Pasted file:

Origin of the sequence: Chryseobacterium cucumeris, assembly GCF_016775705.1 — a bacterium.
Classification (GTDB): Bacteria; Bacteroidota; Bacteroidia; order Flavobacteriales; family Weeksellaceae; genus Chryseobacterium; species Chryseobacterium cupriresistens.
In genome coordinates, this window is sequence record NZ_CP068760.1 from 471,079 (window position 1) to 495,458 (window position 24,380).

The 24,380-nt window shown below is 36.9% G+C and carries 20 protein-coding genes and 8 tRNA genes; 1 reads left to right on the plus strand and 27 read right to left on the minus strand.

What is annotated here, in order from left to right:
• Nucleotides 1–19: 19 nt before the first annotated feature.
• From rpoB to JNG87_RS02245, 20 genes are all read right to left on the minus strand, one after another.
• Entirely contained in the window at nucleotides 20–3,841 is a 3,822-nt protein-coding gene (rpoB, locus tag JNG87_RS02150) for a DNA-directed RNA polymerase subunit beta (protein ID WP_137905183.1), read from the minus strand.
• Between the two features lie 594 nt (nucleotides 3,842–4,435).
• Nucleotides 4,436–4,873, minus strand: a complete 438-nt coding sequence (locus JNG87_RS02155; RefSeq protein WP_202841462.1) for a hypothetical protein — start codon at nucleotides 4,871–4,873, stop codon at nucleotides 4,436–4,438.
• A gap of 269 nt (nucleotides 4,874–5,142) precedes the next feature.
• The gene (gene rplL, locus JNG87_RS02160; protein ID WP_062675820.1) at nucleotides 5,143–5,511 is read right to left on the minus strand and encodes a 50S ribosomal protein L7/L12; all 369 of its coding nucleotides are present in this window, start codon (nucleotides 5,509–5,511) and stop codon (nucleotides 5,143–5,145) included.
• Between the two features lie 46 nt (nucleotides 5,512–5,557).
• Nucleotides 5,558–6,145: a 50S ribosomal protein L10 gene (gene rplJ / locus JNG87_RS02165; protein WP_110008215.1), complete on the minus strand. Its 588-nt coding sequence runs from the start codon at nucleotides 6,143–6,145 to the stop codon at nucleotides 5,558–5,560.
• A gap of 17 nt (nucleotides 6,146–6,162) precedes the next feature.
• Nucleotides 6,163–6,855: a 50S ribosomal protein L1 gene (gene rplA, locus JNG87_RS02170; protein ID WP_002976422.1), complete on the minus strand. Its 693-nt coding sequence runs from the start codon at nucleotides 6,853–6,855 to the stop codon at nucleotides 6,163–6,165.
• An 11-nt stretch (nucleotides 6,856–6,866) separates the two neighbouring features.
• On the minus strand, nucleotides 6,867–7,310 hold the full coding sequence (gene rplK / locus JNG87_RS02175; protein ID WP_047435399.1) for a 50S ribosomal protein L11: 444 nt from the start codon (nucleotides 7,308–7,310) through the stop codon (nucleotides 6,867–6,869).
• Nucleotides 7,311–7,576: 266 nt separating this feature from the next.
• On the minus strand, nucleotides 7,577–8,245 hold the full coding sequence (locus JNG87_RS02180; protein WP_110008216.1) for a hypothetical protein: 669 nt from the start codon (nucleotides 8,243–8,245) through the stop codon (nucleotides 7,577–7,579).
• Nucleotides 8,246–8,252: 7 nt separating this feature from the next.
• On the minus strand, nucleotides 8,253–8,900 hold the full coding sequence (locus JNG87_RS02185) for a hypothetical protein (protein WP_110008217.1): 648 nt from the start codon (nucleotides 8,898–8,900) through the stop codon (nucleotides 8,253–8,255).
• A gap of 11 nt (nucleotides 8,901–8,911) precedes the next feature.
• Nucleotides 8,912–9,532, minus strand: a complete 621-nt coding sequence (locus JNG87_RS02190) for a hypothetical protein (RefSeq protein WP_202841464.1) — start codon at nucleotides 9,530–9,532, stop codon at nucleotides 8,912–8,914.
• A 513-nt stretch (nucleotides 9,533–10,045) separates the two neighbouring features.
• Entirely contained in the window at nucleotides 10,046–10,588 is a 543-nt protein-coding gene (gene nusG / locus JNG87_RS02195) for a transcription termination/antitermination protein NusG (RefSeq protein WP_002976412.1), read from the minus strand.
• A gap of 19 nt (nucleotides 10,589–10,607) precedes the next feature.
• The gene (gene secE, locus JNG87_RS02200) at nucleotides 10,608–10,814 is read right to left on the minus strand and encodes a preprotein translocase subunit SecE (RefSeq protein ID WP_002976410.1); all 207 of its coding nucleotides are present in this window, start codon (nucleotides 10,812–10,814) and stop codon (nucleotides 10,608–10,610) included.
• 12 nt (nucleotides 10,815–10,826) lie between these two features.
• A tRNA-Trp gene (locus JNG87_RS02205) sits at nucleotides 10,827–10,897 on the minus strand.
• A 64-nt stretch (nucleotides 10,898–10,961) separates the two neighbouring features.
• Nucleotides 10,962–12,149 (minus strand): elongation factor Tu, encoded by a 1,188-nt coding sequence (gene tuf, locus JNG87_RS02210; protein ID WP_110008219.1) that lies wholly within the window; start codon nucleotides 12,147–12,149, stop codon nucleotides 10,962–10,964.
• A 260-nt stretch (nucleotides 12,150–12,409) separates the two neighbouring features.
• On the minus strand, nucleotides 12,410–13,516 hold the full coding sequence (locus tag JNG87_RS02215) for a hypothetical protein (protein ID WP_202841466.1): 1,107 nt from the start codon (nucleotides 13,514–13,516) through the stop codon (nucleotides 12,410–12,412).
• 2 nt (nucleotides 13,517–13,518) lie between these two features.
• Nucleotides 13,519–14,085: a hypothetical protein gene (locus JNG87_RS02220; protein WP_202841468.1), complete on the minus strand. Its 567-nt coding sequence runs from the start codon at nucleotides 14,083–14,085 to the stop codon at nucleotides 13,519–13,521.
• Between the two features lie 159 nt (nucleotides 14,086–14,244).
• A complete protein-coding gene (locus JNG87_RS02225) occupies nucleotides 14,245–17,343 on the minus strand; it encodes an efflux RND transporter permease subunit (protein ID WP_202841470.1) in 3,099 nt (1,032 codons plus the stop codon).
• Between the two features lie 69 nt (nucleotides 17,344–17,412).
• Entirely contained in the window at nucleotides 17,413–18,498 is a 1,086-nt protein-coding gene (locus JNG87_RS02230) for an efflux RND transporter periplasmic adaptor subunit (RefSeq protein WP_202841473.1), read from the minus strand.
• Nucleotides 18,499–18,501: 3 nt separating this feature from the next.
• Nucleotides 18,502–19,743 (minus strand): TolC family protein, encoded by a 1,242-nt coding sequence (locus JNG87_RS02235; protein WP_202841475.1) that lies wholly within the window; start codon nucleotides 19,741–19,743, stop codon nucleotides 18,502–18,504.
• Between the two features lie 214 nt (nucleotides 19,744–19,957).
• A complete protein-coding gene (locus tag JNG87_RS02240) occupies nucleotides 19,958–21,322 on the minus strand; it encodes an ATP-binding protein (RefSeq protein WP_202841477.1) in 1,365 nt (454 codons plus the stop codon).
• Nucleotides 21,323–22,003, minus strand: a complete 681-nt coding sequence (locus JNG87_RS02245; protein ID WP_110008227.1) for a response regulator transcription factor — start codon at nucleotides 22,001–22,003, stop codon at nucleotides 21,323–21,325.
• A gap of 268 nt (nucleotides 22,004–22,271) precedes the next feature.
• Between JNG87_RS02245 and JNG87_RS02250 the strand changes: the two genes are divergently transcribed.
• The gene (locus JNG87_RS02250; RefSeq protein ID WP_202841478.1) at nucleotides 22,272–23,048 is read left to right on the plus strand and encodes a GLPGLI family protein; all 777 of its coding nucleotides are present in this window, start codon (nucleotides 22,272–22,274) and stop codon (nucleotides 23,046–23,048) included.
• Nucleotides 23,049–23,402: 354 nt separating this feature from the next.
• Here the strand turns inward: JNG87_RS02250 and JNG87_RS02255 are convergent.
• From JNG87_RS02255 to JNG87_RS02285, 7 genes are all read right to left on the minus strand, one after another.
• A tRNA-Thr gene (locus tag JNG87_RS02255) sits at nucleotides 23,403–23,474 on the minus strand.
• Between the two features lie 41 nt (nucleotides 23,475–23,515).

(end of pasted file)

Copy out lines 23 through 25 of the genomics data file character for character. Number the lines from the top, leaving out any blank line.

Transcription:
• A gap of 11 nt (nucleotides 8,901–8,911) precedes the next feature.
• Nucleotides 8,912–9,532, minus strand: a complete 621-nt coding sequence (locus JNG87_RS02190) for a hypothetical protein (RefSeq protein WP_202841464.1) — start codon at nucleotides 9,530–9,532, stop codon at nucleotides 8,912–8,914.
• A 513-nt stretch (nucleotides 9,533–10,045) separates the two neighbouring features.